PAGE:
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Tuesday, April 1, 2008


The motherboard is simply a 10-10-1/8-inch piece of plywood on which all of the components for the remote control system are mounted. The various components consist of the remote control system’s servos, receiver, and battery pack, along with ten leaf switches, four barrier strips, and a four-slot fuse holder. Figure 4-4 shows where each item is placed on the board.

The first items to be mounted are the servos. Cutouts will have to be made in the board to allow the servos to sit flush with the board. To do this, first place the servos evenly spaced on the motherboard and trace around their bases. Cut out the wood where traced and slip the servos in place. The servos’ body should have tabs sticking out along its top edge; these tabs prevent the servo from going all the way
through the board and this is where the servos are screwed to the board. Most remote control systems come with either plastic wheels and/or star levers that are screwed on the servo’s motor.


Before you wire the motherboard, cut two notches on each side of the motherboard so the wires will not go past its edge. Figure 4-8 shows how to wire together the components on the motherboard. There are two main rows of barrier strips on the
motherboard; the first row is numbered.

These numbers correspond with numbers on the tabs of the leaf switches; simply wire the matching numbers together. In some cases more than one wire will go to one post on the barrier strip. Use the half of the barrier strip closest to the leaf switches. The color wire used is indicated on the leaf switch: R _ red, B _ black. The other row is where the motorized wheel and horn will be connected; they too use the matching number system.

The second row is divided into two parts called power grids. The first 8 post (which is one complete barrier strip) is called the positive grid and is where the positive lead of the battery is connected and where all the positive or red wires from Questor’s electronics will be connected. The second 8 post is for the negative or black wires and is called the negative power grid. All the posts on the same side of each grid must be wired together by one wire run from post to post.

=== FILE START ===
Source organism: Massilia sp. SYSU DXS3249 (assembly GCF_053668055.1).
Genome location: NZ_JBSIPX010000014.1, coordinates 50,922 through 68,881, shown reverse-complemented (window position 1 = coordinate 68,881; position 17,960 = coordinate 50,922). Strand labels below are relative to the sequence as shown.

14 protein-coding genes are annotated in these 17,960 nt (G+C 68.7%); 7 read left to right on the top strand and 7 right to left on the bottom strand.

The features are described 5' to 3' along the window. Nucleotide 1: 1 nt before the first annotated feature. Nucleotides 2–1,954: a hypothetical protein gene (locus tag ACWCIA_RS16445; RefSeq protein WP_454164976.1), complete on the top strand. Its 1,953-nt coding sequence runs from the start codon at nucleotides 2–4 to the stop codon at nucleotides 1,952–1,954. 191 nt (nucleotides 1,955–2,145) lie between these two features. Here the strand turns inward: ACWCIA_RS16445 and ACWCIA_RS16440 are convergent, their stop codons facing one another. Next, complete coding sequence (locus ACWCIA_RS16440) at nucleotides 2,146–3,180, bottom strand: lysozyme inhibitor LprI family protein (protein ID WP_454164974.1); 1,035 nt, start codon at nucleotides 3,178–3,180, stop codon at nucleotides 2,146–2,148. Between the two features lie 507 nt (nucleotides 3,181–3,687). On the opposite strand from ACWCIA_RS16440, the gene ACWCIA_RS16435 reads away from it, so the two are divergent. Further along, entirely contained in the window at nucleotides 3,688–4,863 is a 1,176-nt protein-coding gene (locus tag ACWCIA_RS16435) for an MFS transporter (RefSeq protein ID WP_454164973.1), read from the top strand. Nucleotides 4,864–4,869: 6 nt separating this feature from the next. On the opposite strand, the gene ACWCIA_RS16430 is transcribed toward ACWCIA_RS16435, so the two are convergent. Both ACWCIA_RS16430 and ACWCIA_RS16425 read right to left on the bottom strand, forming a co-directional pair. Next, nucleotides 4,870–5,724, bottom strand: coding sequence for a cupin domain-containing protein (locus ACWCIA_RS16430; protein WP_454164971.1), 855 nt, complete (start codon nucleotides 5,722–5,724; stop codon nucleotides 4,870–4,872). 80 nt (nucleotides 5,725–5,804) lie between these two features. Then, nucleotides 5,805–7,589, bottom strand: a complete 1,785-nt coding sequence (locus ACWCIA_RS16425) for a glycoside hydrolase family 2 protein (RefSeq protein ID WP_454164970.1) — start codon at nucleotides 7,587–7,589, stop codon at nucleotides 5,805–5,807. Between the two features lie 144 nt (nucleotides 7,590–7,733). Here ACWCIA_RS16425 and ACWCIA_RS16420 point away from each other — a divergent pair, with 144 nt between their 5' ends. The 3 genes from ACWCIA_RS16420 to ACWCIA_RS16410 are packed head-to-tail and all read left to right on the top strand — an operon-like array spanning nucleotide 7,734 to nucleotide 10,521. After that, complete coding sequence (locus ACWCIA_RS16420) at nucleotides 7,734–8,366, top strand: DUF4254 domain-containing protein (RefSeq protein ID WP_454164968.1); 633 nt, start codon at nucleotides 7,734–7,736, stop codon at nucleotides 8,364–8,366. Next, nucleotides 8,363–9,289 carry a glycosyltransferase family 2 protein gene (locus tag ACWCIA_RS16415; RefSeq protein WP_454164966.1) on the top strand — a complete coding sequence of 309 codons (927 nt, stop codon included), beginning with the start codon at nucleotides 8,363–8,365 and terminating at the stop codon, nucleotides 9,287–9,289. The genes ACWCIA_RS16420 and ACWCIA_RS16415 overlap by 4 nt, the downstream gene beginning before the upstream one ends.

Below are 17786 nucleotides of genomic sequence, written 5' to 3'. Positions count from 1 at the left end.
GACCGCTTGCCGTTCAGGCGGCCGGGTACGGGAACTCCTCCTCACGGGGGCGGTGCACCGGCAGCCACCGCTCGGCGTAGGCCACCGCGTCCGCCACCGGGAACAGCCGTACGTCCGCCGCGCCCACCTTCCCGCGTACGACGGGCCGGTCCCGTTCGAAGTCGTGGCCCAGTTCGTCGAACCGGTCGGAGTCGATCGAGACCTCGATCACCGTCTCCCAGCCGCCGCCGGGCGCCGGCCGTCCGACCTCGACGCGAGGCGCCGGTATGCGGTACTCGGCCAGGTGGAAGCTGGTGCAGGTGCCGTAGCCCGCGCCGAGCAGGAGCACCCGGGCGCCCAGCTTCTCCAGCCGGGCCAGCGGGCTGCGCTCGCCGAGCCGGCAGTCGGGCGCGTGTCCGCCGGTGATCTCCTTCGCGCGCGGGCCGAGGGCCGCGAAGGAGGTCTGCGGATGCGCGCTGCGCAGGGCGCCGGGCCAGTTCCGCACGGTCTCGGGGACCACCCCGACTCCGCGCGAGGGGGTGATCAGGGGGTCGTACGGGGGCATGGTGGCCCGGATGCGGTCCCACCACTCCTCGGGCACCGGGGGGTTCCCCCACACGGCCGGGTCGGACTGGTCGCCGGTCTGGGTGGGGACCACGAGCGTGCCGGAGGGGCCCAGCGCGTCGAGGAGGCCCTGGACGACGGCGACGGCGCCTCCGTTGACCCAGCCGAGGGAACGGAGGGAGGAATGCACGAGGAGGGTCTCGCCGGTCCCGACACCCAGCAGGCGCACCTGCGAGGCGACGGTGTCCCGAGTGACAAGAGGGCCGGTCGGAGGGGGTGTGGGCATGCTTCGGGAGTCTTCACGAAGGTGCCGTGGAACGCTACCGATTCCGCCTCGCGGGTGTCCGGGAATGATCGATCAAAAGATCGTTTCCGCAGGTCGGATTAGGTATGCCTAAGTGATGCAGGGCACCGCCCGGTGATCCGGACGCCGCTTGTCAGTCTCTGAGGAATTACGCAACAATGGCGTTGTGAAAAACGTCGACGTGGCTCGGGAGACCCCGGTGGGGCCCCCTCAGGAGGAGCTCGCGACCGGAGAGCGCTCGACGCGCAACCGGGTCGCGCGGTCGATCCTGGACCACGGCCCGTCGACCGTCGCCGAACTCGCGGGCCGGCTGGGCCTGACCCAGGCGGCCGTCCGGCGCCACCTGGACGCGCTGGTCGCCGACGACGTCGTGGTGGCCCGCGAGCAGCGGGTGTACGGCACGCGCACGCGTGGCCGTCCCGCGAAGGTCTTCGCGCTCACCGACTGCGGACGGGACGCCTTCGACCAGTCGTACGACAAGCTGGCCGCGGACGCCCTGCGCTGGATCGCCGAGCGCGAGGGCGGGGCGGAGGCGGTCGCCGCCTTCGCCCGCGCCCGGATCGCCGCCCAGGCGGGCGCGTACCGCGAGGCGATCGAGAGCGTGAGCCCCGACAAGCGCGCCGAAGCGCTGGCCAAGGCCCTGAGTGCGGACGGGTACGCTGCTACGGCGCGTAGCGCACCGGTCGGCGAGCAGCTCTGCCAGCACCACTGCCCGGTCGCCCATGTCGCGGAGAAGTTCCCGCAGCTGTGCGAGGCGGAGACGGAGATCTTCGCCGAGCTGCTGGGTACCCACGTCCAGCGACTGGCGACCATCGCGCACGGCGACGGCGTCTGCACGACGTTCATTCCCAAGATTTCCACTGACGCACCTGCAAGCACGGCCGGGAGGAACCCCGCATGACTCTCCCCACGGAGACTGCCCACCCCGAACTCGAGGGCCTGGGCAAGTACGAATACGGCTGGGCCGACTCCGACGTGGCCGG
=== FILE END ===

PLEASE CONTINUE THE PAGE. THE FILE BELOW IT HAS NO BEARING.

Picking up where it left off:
Be sure not to run a wire between the positive and negative grids; this will cause a short circuit. Figure 4-8 shows where the wire runs. Later when other functions are wired, the instructions will say “wire to positive power grid and negative power grid.” You can then connect those wires to any open post on the grids. Figure 4-8 also shows four wires coming from the positive grid to the fuse holder. These wires are all positive and you should use red wires.

Two more red wires run from the opposite ends of two of the fuses directly to the post on the leaf switch barrier strips. This is where the switch gets the power to control two on/off functions in the robot. (The negative or black wire forms the function being controlled; in my robot a horn is wired directly to the positive power grid.) There are also two black wires running from the negative power grid to the leaf switch barrier strips at post 8 and 2.

These are also shown in figure below...

Wires to the leaf switches and fuse holder will have to be soldered. The wires that lead to the barrier strips should have hooks bent at their ends so they can wrap around the screws on the strip. After the board is wired, check it against Figure because errors here can affect the function of the rest of the robot. Also at this time, install four 20-amp fuses
in the fuse holder. These fuses help protect the robot’s components from short circuits and overloads. Once the board is wired and checked, the remote control receiver can
be mounted and the motherboard mounted in Questor’s framework.


The remote control’s receiver and battery are mounted on the underside of the motherboard. Using four screw-on hooks, rubber bands and foam rubber, the receiver is held securely in place. Figure shows how to mount the receiver. The figure
is self-explanatory. The only thing to keep in mind is that the servos must be wired to the receiver, so don’t mount the receiver out of reach of the servo wires.

The order in which the servos are connected to the receiver is very important to the control of the robot. When both control sticks on the transmitter are pushed up, the
robot should move forward. If both sticks are pulled down, the robot should run in reverse. The center or neutral position is off and of course causes no movement of the robot. If you have a third channel (and servo) in your remote control system, it should react to the sideways movement of one of the control sticks on the transmitter.

Table 4-2 lists all of the control combinations used to operate Questor’s functions. It is not necessary to wire the motorized wheels to the motherboard. To check this simply make sure that when thesticks are pushed forward, the two servos controlling the motorized wheels turn as shown in Fig. 4-10. If you have a third servo a sideways movement of either stick should causethe servo to activate it.

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